27 Apr Britain needs to get its gigabit act together – report | Light Reading
A new report by research firm Assembly, commissioned by Huawei, tried to put the frighteners on the UK government to get its gigabit act together. Or so it seemed to Light Reading.
Any tardiness on delivering gigabit-capable broadband to the entire UK by 2025 (the ambitious “Gigabit Britain” target) Assembly warned, and the economy will kiss goodbye to billions of pounds.
According to its calculations, a 12-month delay in achieving the 2025 target could mean the UK misses out on 9.7 billion (US$12 billion) in lost productivity benefits. A two-year lag? That might see as much as 28.7 billion ($35.7 billion) go up in smoke.
Get Gigabit Britain right, though, and there’s the promise of considerable financial upside.
Assembly reckons that extending gigabit-capable broadband throughout the UK by 2025 could provide 51.4 billion ($63.7 billion) in gross value-add to the economy in five years’ time. By 2030 this number may reach 68.8 billion ($85.5 billion).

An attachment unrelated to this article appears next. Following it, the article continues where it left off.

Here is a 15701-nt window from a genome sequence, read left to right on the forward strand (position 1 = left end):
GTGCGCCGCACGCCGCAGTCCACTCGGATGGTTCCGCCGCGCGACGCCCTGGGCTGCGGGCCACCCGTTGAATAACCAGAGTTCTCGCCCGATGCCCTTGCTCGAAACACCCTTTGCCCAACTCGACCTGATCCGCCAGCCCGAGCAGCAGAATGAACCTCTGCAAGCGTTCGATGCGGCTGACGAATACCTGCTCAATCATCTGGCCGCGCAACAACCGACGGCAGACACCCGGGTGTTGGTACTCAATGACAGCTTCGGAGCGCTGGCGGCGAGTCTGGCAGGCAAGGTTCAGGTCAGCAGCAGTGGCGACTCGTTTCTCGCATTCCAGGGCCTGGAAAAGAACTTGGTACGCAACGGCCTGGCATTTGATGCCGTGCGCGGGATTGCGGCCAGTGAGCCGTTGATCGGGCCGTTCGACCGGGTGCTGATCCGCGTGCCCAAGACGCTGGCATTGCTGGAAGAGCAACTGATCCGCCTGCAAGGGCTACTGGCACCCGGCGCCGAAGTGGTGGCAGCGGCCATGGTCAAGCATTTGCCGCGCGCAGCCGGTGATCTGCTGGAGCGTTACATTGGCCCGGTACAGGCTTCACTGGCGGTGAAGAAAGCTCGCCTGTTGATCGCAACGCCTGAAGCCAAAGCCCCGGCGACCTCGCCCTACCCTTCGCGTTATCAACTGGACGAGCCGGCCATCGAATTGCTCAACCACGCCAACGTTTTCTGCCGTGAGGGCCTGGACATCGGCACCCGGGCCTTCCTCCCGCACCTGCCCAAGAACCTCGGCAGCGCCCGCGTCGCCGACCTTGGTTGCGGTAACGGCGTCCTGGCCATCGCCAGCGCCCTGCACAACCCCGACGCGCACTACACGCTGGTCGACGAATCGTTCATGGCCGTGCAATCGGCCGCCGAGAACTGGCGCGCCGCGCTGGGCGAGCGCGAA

While the UK is a “world leader” in superfast broadband, with more than 95% of premises covered, Assembly somewhat diplomatically flagged full fiber as an area in which the UK “lags behind.”
UK broadband lobby groups might call it plain embarrassing. Figures released last week by FTTH Council Europe, compiled by market research firm IDATE, saw the UK languishing third from bottom in a ranking of European countries by FTTH/B penetration. It chalked a measly 2.8% as of September 2019. Only Serbia and Austria fared worse. Spain, Sweden, Latvia, Belarus and Iceland are miles ahead with FTTH/B penetration rates in excess of 50%.
Assembly makes several recommendations about how superfast broadband in the UK might turn into Gigabit Britain within the five-year timeframe.
Among them is that there should be sufficient government subsidy and funding models for non-commercial areas to ensure full coverage, as well as to take a technology-neutral approach. Making sure there is enough competition to encourage innovation and lower prices (in places that can economically support multiple infrastructures) is another regulatory challenge.
Assembly further highlighted easier access to wayleaves and clearer planning guidance (so avoiding clashes between local and government thinking) and stimulating gigabit demand to lower investment risk helped perhaps by the government moving more services online as other areas deserving attention.
Ken Wieland, contributing editor, special to Light Reading
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